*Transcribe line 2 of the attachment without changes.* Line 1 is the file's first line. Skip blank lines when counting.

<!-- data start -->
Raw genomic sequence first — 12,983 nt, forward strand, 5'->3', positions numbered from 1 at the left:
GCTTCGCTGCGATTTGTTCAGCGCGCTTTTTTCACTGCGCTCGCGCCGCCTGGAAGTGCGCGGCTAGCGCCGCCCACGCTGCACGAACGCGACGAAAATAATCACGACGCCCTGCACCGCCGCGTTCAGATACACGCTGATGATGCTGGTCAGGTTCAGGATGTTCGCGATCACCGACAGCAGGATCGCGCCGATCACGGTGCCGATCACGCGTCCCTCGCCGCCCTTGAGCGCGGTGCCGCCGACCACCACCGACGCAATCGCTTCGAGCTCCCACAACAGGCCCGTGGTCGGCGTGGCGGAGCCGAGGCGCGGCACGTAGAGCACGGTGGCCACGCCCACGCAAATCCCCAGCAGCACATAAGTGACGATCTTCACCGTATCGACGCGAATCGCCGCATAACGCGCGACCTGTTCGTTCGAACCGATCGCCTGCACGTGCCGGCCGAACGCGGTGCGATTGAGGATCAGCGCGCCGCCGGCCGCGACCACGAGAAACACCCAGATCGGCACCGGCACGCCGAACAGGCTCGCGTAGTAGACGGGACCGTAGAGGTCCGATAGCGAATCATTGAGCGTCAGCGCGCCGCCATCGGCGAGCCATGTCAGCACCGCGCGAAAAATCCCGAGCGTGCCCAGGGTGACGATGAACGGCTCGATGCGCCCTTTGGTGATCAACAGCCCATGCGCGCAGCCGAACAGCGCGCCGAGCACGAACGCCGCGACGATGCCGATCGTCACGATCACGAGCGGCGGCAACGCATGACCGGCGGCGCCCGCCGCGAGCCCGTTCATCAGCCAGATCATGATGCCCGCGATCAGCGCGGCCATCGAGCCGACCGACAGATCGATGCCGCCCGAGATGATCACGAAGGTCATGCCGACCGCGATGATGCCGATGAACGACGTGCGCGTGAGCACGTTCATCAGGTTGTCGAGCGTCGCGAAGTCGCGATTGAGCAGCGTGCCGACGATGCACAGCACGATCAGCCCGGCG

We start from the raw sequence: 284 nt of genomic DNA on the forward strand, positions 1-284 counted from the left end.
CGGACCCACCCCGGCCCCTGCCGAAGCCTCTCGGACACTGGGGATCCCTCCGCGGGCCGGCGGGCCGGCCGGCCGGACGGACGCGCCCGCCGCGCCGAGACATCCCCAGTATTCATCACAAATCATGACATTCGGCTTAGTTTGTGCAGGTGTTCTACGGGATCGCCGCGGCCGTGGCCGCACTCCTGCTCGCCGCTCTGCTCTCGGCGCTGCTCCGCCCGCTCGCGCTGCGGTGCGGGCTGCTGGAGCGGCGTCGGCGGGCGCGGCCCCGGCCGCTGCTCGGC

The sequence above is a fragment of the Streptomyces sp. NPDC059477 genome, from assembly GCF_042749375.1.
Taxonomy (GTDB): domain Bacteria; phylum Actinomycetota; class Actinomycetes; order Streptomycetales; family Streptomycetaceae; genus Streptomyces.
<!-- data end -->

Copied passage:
GCTTCGCTGCGATTTGTTCAGCGCGCTTTTTTCACTGCGCTCGCGCCGCCTGGAAGTGCGCGGCTAGCGCCGCCCACGCTGCACGAACGCGACGAAAATAATCACGACGCCCTGCACCGCCGCGTTCAGATACACGCTGATGATGCTGGTCAGGTTCAGGATGTTCGCGATCACCGACAGCAGGATCGCGCCGATCACGGTGCCGATCACGCGTCCCTCGCCGCCCTTGAGCGCGGTGCCGCCGACCACCACCGACGCAATCGCTTCGAGCTCCCACAACAGGCCCGTGGTCGGCGTGGCGGAGCCGAGGCGCGGCACGTAGAGCACGGTGGCCACGCCCACGCAAATCCCCAGCAGCACATAAGTGACGATCTTCACCGTATCGACGCGAATCGCCGCATAACGCGCGACCTGTTCGTTCGAACCGATCGCCTGCACGTGCCGGCCGAACGCGGTGCGATTGAGGATCAGCGCGCCGCCGGCCGCGACCACGAGAAACACCCAGATCGGCACCGGCACGCCGAACAGGCTCGCGTAGTAGACGGGACCGTAGAGGTCCGATAGCGAATCATTGAGCGTCAGCGCGCCGCCATCGGCGAGCCATGTCAGCACCGCGCGAAAAATCCCGAGCGTGCCCAGGGTGACGATGAACGGCTCGATGCGCCCTTTGGTGATCAACAGCCCATGCGCGCAGCCGAACAGCGCGCCGAGCACGAACGCCGCGACGATGCCGATCGTCACGATCACGAGCGGCGGCAACGCATGACCGGCGGCGCCCGCCGCGAGCCCGTTCATCAGCCAGATCATGATGCCCGCGATCAGCGCGGCCATCGAGCCGACCGACAGATCGATGCCGCCCGAGATGATCACGAAGGTCATGCCGACCGCGATGATGCCGATGAACGACGTGCGCGTGAGCACGTTCATCAGGTTGTCGAGCGTCGCGAAGTCGCGATTGAGCAGCGTGCCGACGATGCACAGCACGATCAGCCCGGCG